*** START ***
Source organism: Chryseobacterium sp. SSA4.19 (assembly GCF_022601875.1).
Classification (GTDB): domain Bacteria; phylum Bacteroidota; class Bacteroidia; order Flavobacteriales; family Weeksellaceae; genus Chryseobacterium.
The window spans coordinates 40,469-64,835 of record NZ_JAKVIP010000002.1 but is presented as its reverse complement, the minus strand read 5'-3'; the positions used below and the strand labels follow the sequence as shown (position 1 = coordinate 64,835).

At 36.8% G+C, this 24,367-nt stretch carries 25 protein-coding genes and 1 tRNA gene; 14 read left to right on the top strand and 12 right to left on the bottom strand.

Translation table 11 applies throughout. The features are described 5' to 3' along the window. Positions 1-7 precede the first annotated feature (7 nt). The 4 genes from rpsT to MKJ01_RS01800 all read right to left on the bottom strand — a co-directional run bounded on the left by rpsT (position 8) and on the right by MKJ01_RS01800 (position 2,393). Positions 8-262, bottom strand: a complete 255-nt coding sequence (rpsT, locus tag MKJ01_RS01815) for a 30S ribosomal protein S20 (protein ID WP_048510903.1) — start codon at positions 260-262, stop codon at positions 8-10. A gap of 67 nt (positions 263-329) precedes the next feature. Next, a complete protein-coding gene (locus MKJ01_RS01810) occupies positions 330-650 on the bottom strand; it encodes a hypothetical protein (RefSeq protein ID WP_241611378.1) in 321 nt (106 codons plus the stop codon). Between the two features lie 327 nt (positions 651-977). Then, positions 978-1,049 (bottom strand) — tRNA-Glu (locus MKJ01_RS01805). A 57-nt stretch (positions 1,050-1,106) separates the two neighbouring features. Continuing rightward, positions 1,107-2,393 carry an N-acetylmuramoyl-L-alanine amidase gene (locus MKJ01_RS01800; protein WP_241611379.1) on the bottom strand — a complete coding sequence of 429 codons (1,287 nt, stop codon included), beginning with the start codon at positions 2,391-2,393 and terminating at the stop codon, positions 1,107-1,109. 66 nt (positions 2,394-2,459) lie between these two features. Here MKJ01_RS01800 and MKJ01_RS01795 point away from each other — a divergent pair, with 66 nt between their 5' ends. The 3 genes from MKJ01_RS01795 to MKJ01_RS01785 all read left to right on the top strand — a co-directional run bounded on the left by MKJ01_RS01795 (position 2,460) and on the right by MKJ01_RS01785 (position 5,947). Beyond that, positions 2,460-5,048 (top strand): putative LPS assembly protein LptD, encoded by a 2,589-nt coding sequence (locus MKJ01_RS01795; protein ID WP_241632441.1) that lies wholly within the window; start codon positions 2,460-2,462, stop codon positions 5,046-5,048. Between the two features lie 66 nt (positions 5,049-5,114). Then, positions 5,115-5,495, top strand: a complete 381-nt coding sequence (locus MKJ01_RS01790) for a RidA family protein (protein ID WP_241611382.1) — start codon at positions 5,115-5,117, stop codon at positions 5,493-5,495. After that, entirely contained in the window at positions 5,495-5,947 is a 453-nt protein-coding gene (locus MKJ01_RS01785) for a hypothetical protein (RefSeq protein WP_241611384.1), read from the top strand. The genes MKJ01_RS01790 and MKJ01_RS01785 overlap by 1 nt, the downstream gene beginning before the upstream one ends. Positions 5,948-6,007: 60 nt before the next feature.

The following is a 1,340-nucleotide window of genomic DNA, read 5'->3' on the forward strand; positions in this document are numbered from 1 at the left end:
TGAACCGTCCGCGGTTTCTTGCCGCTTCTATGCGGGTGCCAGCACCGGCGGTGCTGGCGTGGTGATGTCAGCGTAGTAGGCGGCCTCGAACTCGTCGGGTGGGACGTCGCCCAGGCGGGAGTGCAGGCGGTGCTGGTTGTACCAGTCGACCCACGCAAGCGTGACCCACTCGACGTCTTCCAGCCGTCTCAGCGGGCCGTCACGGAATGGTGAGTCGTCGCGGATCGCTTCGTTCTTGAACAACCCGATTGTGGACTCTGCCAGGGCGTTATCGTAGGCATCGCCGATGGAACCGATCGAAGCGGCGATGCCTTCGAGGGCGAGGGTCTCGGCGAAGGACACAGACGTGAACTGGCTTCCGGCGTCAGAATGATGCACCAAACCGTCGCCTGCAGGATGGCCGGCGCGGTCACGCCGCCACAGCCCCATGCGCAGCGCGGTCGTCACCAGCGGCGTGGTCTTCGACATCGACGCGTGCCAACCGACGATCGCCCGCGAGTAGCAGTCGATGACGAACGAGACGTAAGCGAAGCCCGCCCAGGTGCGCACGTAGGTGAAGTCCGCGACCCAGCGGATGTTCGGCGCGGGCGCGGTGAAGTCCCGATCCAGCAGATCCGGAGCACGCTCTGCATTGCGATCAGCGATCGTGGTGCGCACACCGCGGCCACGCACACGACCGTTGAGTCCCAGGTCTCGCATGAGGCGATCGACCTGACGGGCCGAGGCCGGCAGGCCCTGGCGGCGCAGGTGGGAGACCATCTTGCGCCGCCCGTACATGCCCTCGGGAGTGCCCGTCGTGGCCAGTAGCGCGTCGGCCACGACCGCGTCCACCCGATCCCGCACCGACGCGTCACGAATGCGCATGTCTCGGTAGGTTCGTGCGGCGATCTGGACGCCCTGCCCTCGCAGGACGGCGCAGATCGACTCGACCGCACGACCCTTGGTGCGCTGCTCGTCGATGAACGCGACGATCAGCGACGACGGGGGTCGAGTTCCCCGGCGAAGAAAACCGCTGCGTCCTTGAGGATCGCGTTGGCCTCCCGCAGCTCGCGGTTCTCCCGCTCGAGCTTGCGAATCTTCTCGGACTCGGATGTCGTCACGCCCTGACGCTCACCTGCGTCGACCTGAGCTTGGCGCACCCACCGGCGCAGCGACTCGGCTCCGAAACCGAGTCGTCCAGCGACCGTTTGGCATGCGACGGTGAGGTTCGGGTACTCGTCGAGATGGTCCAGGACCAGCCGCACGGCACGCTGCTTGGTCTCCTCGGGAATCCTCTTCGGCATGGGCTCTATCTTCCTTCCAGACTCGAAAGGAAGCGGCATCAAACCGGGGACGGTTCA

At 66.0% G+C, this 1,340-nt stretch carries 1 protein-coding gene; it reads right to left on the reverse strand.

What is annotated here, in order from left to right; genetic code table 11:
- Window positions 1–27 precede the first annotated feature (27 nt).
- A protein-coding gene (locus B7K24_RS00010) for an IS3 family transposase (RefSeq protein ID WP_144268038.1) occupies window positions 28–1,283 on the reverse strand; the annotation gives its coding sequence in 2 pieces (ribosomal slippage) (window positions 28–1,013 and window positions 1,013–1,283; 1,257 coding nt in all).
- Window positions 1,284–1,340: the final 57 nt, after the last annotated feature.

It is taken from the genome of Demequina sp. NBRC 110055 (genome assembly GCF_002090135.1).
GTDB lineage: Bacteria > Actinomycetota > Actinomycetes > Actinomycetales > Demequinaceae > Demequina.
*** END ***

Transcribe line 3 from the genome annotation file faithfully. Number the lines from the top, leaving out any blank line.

The window spans coordinates 40,469-64,835 of record NZ_JAKVIP010000002.1 but is presented as its reverse complement, the minus strand read 5'-3'; the positions used below and the strand labels follow the sequence as shown (position 1 = coordinate 64,835).